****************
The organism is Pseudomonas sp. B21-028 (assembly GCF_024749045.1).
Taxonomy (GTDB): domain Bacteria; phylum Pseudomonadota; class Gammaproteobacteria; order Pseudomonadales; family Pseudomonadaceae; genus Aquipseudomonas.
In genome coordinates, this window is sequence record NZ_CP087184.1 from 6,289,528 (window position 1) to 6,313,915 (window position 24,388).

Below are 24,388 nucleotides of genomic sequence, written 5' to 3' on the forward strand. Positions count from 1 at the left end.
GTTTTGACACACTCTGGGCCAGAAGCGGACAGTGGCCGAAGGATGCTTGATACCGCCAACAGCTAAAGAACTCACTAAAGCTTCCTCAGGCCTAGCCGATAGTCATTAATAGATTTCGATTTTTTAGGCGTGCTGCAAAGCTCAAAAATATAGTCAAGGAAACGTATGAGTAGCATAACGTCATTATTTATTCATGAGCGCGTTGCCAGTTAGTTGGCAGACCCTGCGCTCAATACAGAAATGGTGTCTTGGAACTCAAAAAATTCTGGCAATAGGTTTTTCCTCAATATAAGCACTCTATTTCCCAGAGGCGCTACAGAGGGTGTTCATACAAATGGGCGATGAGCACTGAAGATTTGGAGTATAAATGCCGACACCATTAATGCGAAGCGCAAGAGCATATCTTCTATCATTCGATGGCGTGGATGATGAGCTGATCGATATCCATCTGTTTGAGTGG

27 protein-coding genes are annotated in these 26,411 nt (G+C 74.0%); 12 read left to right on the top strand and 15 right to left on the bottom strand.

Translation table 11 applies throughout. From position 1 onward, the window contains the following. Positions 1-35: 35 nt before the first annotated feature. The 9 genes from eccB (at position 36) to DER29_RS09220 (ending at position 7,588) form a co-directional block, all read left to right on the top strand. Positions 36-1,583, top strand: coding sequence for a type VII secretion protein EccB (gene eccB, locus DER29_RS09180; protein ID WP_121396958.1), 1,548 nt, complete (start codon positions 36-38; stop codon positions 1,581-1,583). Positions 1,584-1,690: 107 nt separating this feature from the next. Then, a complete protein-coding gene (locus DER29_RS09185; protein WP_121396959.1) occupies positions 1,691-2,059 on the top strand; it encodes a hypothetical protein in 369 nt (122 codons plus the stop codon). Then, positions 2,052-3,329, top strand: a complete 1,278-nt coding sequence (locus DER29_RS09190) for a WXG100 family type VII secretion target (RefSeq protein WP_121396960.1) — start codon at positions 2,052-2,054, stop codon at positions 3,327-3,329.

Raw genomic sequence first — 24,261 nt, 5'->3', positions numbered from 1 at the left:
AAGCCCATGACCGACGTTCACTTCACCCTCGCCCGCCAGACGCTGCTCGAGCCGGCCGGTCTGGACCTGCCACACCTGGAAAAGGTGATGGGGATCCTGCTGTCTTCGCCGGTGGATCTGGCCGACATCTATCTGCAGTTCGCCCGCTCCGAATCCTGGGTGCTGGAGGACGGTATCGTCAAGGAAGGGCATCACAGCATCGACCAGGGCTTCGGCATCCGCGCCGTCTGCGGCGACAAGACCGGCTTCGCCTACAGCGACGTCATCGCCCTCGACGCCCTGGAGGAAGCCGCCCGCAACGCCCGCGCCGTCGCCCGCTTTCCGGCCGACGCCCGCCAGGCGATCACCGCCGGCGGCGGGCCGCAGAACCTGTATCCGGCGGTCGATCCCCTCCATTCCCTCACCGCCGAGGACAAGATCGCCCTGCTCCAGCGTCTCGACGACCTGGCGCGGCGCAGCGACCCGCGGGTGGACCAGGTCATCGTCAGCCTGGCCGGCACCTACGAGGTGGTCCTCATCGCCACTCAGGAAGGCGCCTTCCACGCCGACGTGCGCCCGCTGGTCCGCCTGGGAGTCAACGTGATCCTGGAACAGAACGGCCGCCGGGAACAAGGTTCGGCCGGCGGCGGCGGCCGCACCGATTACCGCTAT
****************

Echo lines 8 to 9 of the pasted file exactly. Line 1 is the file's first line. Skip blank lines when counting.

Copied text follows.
Raw genomic sequence first — 24,261 nt, 5'->3', positions numbered from 1 at the left:
AAGCCCATGACCGACGTTCACTTCACCCTCGCCCGCCAGACGCTGCTCGAGCCGGCCGGTCTGGACCTGCCACACCTGGAAAAGGTGATGGGGATCCTGCTGTCTTCGCCGGTGGATCTGGCCGACATCTATCTGCAGTTCGCCCGCTCCGAATCCTGGGTGCTGGAGGACGGTATCGTCAAGGAAGGGCATCACAGCATCGACCAGGGCTTCGGCATCCGCGCCGTCTGCGGCGACAAGACCGGCTTCGCCTACAGCGACGTCATCGCCCTCGACGCCCTGGAGGAAGCCGCCCGCAACGCCCGCGCCGTCGCCCGCTTTCCGGCCGACGCCCGCCAGGCGATCACCGCCGGCGGCGGGCCGCAGAACCTGTATCCGGCGGTCGATCCCCTCCATTCCCTCACCGCCGAGGACAAGATCGCCCTGCTCCAGCGTCTCGACGACCTGGCGCGGCGCAGCGACCCGCGGGTGGACCAGGTCATCGTCAGCCTGGCCGGCACCTACGAGGTGGTCCTCATCGCCACTCAGGAAGGCGCCTTCCACGCCGACGTGCGCCCGCTGGTCCGCCTGGGAGTCAACGTGATCCTGGAACAGAACGGCCGCCGGGAACAAGGTTCGGCCGGCGGCGGCGGCCGCACCGATTACCGCTAT